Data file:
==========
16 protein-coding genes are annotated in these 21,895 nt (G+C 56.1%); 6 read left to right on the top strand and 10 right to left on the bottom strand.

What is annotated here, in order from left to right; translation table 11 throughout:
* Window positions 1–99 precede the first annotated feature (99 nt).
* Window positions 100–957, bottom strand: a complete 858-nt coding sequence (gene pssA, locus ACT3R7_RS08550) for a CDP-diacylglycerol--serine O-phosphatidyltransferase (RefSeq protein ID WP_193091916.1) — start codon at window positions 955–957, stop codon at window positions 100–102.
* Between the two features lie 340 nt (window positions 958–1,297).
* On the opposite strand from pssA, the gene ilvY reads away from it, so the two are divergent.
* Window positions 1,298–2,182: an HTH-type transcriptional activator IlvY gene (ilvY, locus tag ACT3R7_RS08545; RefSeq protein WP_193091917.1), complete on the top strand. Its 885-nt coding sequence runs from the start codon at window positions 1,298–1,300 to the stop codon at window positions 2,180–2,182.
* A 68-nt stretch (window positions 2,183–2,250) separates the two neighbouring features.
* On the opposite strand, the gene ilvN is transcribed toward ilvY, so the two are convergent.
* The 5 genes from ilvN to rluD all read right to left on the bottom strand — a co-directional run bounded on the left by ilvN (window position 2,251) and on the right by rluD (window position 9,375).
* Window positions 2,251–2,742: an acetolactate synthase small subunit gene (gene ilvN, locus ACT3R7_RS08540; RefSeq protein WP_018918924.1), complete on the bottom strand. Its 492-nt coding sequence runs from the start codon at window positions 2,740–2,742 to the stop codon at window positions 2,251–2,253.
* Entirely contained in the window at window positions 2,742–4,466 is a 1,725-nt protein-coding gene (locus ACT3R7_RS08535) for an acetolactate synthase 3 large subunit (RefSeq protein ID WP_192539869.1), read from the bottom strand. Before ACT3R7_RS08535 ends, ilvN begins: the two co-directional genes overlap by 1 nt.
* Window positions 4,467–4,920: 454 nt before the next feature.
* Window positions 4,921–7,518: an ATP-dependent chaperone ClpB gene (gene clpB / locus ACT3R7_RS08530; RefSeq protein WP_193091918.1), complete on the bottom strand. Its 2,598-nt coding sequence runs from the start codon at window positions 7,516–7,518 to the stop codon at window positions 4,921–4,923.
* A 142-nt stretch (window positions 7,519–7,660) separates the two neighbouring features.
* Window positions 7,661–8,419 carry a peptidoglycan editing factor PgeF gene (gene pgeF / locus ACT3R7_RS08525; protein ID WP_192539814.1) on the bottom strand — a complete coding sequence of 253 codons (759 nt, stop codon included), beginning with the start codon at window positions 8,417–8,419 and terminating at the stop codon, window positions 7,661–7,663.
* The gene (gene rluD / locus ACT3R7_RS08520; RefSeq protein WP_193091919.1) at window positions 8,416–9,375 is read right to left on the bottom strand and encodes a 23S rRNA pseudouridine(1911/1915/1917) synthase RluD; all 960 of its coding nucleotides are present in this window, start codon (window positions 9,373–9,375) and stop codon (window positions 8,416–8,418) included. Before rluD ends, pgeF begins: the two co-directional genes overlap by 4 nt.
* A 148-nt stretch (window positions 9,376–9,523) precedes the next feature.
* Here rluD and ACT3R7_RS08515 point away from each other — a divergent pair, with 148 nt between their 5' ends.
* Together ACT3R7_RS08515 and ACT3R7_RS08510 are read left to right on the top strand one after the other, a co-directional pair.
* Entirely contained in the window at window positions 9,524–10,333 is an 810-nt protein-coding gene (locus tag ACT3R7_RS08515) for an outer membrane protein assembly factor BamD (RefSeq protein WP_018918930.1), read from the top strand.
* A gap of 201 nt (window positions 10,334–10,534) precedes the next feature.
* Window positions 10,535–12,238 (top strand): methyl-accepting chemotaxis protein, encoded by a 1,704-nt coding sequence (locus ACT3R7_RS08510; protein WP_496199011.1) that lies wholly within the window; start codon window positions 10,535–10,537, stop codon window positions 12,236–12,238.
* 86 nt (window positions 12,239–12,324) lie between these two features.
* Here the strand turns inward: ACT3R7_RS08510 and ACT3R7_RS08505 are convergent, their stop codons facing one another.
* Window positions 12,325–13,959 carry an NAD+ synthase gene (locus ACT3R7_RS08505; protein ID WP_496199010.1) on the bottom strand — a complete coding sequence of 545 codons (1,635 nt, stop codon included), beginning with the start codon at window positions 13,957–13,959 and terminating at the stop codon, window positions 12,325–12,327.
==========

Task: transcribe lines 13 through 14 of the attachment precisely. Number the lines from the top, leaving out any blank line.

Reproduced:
* Window positions 4,467–4,920: 454 nt before the next feature.
* Window positions 4,921–7,518: an ATP-dependent chaperone ClpB gene (gene clpB / locus ACT3R7_RS08530; RefSeq protein WP_193091918.1), complete on the bottom strand. Its 2,598-nt coding sequence runs from the start codon at window positions 7,516–7,518 to the stop codon at window positions 4,921–4,923.